As it turned out, one set of parents had actively begun trying to get Tom kicked off the team. The mother had even confronted Tom face to face and told him to stay away from her daughter.
The other parents? Well, they “didn’t want to get involved.” It would be uncomfortable and messy. And Tom was friends with the coach, and with another set of parents on the team. Oh, they all agreed that his behavior was inappropriate; they just didn’t want to “rock the boat.”
I was flabbergasted. There was no question that Tom’s behavior was way out of bounds, but no one wanted to do anything about it?
It wasn’t until Tom called the coach’s house and said some “creepy” things to her daughter that he was finally, finally kicked off the team. It seemed obvious to me that his behavior was escalating. Despite this, he showed up at one of the girl’s sleepovers a few months later, ostensibly to hang out with her single mom, and stayed all night.
I can only write about this now that several years have passed and Tom is out of our lives for good. But the whole experience changed me. I will never, ever assume that other parents won’t stand for a potential sexual predator hanging out around our children. Because you know what? They will.
Tom couldn’t have been more overt. When eleven-year-old girls are calling him a “perv,” well, it doesn’t take a fool to figure out that something’s amiss. Yet almost no one was willing to do one thing about it. These were typical suburban parents, too, who attended all their kids games, came to parents nights, and volunteered at school events. But they weren’t willing to step up and do whatever it took to remove a problem adult from their girls’ lives.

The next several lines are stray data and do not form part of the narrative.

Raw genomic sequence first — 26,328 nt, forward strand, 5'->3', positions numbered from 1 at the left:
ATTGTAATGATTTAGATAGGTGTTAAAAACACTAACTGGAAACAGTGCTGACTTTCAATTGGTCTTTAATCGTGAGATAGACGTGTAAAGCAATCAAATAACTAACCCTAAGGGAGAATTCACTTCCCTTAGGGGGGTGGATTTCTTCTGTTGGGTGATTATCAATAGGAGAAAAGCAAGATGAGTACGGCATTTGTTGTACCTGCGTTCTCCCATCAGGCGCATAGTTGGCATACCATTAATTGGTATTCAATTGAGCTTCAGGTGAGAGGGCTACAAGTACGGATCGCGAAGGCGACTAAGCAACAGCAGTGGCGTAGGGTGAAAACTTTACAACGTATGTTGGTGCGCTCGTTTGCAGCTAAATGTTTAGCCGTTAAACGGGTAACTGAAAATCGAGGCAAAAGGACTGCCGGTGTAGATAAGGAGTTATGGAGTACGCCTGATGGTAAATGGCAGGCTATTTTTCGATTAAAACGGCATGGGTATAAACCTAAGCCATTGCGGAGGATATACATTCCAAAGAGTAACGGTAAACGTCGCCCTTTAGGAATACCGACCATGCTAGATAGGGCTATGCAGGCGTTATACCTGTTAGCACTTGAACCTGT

I hope every single parent who reads this post pledges to be on heightened alert when it comes to the adults that are around your children. Who are your child’s teachers, teachers’ assistants, student teachers, coaches, assistant coaches, and tutors? Who exactly is around when your child goes to a sleepover? Is it just the child’s parents, or do they have adult friends who will be there too? Asking questions can be so uncomfortable, but if my children are ever put in a situation in which they’re fending for themselves against a pedophile, I feel like it will be my fault. I have to do everything in my power to keep that from happening.
90 percent of sexually abused children were abused by someone they know.
I challenge all of you with children to take this statistic to heart and consider it every time your inner warning bell is going off, but you don’t want to “rock the boat.” Go ahead. Rock it. We like to pretend that children aren’t sexually abused in our nice little middle class neighborhoods and communities, but unfortunately, they are. And you can’t rely on others to ferret out the sexual predators. You are your child’s number one advocate. You are your child’s protector. When you ask questions, when you voice your concerns, when you listen to that warning bell going off in your heart, you’re not being a pest. You are just doing your job.